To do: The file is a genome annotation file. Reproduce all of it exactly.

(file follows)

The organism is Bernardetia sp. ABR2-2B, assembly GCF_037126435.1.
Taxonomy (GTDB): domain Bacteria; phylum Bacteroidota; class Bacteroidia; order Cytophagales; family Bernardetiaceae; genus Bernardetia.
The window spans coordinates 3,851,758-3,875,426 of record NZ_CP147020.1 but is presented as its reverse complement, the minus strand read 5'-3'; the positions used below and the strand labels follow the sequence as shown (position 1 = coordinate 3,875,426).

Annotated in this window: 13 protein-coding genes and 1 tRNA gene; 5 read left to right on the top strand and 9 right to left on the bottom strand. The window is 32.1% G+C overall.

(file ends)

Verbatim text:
The organism is Bernardetia sp. ABR2-2B, assembly GCF_037126435.1.
Taxonomy (GTDB): domain Bacteria; phylum Bacteroidota; class Bacteroidia; order Cytophagales; family Bernardetiaceae; genus Bernardetia.
The window spans coordinates 3,851,758-3,875,426 of record NZ_CP147020.1 but is presented as its reverse complement, the minus strand read 5'-3'; the positions used below and the strand labels follow the sequence as shown (position 1 = coordinate 3,875,426).

Annotated in this window: 13 protein-coding genes and 1 tRNA gene; 5 read left to right on the top strand and 9 right to left on the bottom strand. The window is 32.1% G+C overall.